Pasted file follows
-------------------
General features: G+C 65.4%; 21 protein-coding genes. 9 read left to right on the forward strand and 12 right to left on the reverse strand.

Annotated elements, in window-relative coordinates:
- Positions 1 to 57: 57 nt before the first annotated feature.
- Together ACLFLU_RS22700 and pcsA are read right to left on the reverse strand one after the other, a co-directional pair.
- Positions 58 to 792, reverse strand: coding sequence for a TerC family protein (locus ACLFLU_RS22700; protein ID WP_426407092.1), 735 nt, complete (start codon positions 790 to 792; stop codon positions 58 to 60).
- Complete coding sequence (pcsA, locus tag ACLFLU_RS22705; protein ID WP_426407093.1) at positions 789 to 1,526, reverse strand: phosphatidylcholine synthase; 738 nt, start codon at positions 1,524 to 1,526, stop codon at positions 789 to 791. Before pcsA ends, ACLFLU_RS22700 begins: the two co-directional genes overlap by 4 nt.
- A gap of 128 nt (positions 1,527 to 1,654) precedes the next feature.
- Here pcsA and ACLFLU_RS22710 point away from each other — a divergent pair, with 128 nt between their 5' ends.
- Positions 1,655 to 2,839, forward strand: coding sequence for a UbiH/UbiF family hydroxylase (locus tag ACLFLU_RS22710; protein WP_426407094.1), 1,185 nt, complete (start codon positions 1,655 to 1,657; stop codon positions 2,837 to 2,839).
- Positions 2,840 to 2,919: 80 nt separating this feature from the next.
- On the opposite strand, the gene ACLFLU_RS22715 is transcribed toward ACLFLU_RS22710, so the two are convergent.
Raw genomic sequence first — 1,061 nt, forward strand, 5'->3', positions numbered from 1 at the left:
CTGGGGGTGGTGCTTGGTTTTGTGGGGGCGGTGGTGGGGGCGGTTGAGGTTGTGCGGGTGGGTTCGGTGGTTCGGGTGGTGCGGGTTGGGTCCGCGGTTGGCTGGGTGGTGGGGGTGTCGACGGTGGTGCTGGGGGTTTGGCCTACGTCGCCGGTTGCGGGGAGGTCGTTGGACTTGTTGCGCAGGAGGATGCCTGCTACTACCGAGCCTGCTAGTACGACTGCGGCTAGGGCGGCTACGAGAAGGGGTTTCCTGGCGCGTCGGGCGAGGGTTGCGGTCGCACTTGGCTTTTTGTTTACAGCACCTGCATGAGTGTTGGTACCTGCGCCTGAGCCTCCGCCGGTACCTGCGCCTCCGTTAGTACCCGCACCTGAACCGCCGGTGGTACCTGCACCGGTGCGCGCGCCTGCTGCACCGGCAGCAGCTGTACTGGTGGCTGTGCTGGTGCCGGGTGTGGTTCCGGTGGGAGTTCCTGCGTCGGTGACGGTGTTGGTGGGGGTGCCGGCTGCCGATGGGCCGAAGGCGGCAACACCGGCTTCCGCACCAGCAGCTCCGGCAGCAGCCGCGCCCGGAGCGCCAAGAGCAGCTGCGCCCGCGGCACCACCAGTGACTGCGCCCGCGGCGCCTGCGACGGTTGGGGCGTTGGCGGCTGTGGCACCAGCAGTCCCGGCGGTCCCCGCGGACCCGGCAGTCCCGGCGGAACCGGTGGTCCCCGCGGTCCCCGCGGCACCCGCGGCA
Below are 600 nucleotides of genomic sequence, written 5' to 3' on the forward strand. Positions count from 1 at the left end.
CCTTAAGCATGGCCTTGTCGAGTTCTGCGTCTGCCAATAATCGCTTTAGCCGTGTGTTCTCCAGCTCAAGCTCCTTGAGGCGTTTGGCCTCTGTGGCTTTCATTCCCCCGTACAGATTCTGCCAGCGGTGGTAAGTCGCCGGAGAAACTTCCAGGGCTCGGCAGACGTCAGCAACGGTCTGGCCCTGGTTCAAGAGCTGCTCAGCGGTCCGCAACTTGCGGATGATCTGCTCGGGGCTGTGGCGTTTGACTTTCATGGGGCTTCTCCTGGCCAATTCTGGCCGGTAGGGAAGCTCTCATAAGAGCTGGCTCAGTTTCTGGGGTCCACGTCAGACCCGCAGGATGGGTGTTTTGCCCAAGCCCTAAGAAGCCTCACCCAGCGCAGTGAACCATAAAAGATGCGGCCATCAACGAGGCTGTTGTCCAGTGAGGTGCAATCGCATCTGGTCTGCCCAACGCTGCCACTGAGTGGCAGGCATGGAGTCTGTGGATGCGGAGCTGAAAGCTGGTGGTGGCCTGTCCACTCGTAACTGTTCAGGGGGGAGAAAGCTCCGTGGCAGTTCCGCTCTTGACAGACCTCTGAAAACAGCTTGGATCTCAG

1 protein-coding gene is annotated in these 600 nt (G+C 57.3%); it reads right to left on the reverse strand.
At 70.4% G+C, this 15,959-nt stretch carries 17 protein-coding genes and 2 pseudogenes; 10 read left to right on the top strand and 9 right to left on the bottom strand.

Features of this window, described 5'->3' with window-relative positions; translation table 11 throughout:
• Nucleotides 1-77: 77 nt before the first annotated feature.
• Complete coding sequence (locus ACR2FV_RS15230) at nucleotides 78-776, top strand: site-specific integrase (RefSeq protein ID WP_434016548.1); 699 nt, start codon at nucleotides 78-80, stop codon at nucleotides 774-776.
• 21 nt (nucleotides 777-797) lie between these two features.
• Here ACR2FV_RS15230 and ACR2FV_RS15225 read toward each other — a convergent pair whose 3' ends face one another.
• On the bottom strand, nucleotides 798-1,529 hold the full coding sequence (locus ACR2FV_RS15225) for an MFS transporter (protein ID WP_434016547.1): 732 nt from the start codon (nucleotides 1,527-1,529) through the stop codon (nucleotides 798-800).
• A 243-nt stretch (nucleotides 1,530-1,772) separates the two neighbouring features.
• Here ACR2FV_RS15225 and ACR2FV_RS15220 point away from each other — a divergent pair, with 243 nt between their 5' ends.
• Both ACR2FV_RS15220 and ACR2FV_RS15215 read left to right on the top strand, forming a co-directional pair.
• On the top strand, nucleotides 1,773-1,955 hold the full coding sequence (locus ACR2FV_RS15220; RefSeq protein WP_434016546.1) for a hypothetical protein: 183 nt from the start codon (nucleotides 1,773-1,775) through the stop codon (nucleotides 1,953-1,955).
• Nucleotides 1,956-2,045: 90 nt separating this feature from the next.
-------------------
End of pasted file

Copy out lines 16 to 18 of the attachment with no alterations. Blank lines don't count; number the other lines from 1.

1 protein-coding gene is annotated in these 600 nt (G+C 57.3%); it reads right to left on the reverse strand.
At 70.4% G+C, this 15,959-nt stretch carries 17 protein-coding genes and 2 pseudogenes; 10 read left to right on the top strand and 9 right to left on the bottom strand.

Features of this window, described 5'->3' with window-relative positions; translation table 11 throughout: